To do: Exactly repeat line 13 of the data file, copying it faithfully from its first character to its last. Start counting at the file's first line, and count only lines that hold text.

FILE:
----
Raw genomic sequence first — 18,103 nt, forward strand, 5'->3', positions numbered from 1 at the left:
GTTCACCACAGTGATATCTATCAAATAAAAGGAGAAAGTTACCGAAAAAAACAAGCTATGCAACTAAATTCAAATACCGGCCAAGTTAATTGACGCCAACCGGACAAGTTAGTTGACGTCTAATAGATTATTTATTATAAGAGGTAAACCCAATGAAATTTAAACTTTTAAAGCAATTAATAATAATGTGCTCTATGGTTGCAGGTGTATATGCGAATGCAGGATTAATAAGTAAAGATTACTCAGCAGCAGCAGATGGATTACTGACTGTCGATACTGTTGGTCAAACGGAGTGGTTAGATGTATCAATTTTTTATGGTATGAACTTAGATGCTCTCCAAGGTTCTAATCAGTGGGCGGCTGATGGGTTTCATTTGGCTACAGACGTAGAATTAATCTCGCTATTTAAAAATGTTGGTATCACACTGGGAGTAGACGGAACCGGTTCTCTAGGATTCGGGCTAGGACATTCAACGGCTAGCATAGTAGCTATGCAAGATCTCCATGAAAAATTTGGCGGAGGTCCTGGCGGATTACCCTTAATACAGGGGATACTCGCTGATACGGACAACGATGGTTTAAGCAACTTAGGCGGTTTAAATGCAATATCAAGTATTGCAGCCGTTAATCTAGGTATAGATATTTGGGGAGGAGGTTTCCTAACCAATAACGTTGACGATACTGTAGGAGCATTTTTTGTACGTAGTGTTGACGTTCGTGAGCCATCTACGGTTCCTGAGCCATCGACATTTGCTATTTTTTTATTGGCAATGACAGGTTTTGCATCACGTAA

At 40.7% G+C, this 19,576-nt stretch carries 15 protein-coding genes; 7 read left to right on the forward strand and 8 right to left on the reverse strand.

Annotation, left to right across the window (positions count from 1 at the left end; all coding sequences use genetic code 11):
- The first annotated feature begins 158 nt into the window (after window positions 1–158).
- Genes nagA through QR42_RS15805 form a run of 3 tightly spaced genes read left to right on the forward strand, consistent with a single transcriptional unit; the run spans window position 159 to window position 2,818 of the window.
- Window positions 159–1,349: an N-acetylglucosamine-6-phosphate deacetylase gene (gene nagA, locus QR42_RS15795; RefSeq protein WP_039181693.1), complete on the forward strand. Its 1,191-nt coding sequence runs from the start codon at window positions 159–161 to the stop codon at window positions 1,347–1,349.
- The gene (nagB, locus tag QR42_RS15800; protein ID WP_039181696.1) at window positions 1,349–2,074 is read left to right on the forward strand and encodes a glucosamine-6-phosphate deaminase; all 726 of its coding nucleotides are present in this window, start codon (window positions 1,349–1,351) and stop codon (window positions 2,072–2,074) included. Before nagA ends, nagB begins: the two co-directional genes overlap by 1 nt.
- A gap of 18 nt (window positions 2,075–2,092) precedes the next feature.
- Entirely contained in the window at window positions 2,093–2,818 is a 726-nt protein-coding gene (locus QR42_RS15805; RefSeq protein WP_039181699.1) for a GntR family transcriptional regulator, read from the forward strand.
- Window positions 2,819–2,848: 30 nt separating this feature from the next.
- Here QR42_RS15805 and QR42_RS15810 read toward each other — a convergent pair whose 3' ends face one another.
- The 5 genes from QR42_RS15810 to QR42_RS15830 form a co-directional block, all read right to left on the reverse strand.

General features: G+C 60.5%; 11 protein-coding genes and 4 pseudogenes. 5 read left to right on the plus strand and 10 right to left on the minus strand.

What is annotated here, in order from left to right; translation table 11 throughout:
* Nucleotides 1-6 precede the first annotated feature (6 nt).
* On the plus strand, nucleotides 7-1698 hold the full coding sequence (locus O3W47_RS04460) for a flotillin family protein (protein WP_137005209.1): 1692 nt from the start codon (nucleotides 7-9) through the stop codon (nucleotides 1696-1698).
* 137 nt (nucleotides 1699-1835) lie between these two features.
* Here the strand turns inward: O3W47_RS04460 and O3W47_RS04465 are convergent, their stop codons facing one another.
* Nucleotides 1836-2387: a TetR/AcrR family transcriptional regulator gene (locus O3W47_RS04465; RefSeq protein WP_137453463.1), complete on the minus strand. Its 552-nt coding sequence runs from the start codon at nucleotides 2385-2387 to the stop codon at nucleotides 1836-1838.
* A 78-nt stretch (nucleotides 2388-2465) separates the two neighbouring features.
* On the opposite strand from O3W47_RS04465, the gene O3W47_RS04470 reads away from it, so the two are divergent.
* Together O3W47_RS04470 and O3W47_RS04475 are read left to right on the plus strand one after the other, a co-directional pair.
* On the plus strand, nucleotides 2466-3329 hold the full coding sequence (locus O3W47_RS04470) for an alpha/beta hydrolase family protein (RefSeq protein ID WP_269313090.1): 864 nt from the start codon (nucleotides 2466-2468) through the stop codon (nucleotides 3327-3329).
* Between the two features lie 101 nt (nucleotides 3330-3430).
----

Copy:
- The 5 genes from QR42_RS15810 to QR42_RS15830 form a co-directional block, all read right to left on the reverse strand.